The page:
The animal in question was a 15-day-old veal calf which had been born in the Haute Savoie and then moved to a fattening farm in Allier region, via an assembly centre in the Loire region, where testing was carried out, prior to being moved to Spain. The animals at the fattening farm are also being tested.
The animal in question tested positive for the virus under the framework of pre-movement testing and has been humanely destroyed.
The origin of the disease is not known, although BTV-4 has been circulating at high levels on the islands of Corsica and Sardinia this year and was present earlier in the year in north-east Italy. Vaccination is mandatory on Corsica, particularly for any animals that leave the restriction zone. The cases in NE Italy were likely a result of spread from the neighbouring countries in the Balkans and the south-east region of Europe, where the disease has circulated widely in previous years.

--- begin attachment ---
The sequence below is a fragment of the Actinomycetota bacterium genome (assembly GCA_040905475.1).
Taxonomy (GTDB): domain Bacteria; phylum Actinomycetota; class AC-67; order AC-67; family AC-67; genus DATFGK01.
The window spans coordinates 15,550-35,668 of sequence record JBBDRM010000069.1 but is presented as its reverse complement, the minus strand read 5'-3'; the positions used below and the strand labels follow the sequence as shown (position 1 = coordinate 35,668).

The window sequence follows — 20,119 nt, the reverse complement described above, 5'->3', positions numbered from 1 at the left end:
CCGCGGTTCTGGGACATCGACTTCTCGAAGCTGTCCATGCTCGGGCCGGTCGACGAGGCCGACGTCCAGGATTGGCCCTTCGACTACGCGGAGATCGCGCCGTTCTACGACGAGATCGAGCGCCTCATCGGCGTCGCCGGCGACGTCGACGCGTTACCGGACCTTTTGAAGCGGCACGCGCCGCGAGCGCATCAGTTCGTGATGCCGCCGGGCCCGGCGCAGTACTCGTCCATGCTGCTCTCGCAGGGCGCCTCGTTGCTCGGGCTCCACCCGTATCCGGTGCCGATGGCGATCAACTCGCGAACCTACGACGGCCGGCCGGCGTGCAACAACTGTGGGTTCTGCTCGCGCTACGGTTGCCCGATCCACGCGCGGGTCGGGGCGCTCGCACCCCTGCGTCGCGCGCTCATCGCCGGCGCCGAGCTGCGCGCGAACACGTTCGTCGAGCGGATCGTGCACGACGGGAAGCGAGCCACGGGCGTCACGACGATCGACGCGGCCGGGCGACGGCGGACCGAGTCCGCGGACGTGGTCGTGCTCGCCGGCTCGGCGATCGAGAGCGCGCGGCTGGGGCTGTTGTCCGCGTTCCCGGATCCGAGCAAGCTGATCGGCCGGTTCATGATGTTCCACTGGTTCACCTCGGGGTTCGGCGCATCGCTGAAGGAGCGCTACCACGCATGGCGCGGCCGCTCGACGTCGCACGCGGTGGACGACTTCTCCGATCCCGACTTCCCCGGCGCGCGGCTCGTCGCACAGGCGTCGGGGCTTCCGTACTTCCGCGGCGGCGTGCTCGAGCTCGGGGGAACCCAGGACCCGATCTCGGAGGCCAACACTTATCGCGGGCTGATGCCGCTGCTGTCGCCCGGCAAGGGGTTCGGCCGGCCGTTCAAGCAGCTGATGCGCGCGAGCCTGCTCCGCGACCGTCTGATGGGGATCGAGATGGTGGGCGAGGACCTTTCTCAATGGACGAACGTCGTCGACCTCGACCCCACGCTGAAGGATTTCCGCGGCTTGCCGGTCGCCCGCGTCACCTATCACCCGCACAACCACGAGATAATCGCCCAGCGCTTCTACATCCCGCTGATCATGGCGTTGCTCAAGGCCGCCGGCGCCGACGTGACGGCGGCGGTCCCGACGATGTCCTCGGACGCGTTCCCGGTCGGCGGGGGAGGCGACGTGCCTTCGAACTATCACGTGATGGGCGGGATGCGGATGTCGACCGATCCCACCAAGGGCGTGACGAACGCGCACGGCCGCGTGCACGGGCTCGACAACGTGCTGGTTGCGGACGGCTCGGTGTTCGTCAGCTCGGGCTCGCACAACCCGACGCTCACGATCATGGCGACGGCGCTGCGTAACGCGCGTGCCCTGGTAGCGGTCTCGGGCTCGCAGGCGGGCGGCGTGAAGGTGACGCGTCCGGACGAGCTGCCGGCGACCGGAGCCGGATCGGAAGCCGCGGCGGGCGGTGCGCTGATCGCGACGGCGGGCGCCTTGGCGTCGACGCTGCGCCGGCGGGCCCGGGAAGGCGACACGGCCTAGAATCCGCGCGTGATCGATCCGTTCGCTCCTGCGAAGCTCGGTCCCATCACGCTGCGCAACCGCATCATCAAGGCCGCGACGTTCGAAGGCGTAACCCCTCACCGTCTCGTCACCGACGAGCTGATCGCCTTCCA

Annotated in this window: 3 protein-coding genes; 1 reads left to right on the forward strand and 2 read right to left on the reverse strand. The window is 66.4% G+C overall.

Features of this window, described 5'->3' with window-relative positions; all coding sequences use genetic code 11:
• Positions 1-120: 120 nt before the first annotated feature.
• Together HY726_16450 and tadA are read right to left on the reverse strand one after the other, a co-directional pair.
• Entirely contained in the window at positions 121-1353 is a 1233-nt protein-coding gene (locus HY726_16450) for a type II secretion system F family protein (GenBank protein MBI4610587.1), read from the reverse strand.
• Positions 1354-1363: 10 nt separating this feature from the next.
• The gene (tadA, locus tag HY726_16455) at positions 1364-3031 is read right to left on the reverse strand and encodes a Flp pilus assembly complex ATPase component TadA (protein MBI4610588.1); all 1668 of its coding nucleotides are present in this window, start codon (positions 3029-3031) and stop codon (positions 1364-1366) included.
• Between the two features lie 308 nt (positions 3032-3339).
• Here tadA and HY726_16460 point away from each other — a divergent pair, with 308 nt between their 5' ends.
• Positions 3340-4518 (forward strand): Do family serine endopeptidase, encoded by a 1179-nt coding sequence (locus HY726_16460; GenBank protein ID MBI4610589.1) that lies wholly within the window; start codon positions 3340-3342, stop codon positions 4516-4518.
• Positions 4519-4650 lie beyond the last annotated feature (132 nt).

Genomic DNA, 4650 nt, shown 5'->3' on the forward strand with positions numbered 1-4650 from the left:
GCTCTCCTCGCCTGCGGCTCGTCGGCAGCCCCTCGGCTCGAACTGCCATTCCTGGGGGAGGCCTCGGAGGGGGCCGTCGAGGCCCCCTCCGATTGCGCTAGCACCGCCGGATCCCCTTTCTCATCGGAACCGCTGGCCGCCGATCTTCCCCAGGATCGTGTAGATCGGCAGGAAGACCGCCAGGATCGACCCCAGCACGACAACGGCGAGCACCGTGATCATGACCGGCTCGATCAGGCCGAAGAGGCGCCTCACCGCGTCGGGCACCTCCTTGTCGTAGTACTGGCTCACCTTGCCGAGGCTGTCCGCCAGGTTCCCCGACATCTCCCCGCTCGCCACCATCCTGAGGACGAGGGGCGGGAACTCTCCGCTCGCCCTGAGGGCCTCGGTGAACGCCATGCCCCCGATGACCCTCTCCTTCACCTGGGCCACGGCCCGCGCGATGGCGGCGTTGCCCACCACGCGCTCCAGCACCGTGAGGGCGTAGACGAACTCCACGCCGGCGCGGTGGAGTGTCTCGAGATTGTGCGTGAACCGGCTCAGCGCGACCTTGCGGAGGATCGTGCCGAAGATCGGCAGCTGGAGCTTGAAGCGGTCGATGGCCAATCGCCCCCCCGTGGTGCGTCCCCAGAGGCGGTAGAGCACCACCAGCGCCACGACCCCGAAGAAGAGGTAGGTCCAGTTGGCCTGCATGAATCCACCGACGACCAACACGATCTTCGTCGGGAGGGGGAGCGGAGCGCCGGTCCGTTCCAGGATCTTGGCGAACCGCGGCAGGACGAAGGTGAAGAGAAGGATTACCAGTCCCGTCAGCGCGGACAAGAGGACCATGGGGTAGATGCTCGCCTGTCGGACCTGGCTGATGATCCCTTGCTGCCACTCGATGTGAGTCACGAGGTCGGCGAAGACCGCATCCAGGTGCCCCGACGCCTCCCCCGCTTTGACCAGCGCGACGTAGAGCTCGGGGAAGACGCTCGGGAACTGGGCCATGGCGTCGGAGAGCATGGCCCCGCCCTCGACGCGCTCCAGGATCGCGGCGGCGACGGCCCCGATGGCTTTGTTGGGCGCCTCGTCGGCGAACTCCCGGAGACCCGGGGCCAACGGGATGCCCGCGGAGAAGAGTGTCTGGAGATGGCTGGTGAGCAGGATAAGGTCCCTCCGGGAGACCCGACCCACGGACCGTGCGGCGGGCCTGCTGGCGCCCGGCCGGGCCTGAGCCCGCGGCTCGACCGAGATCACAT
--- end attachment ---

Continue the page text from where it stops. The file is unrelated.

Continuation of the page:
Surveillance around the infected calf’s place of origin is being carried out, and disease control measures are in place around the holding of origin, including surveillance and mandatory vaccination in the surrounding 20-kilometre control and 100km prevention zones and surveillance in the additional 50km surveillance zone.
The location of the holding of origin is close to the Italian and Swiss borders, and the respective authorities in each country have been notified, as the zones also cover part of their territory.
The last time this variant of Bluetongue was confirmed in the region was in 2014.